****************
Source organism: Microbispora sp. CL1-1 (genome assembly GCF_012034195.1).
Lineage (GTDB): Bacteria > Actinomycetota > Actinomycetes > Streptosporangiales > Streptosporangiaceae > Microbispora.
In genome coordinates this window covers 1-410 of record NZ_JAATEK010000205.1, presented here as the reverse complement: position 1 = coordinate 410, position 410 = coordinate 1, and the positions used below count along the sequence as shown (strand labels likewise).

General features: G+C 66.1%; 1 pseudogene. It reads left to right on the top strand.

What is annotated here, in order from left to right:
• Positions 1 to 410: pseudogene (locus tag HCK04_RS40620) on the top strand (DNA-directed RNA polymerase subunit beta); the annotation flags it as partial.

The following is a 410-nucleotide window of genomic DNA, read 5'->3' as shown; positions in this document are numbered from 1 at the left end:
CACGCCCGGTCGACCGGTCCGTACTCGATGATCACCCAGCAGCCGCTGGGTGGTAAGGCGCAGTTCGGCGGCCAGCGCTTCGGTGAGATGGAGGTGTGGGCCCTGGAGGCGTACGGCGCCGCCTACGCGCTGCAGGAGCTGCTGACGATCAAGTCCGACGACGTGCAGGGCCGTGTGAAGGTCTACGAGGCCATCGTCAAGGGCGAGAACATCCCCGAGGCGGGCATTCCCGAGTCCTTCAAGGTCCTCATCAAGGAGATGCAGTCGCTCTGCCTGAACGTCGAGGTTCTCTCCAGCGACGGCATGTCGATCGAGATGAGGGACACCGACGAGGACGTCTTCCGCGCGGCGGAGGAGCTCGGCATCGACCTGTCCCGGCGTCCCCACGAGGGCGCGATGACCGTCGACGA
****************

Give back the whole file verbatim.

Source organism: Microbispora sp. CL1-1 (genome assembly GCF_012034195.1).
Lineage (GTDB): Bacteria > Actinomycetota > Actinomycetes > Streptosporangiales > Streptosporangiaceae > Microbispora.
In genome coordinates this window covers 1-410 of record NZ_JAATEK010000205.1, presented here as the reverse complement: position 1 = coordinate 410, position 410 = coordinate 1, and the positions used below count along the sequence as shown (strand labels likewise).

General features: G+C 66.1%; 1 pseudogene. It reads left to right on the top strand.

What is annotated here, in order from left to right:
• Positions 1 to 410: pseudogene (locus tag HCK04_RS40620) on the top strand (DNA-directed RNA polymerase subunit beta); the annotation flags it as partial.

The following is a 410-nucleotide window of genomic DNA, read 5'->3' as shown; positions in this document are numbered from 1 at the left end:
CACGCCCGGTCGACCGGTCCGTACTCGATGATCACCCAGCAGCCGCTGGGTGGTAAGGCGCAGTTCGGCGGCCAGCGCTTCGGTGAGATGGAGGTGTGGGCCCTGGAGGCGTACGGCGCCGCCTACGCGCTGCAGGAGCTGCTGACGATCAAGTCCGACGACGTGCAGGGCCGTGTGAAGGTCTACGAGGCCATCGTCAAGGGCGAGAACATCCCCGAGGCGGGCATTCCCGAGTCCTTCAAGGTCCTCATCAAGGAGATGCAGTCGCTCTGCCTGAACGTCGAGGTTCTCTCCAGCGACGGCATGTCGATCGAGATGAGGGACACCGACGAGGACGTCTTCCGCGCGGCGGAGGAGCTCGGCATCGACCTGTCCCGGCGTCCCCACGAGGGCGCGATGACCGTCGACGA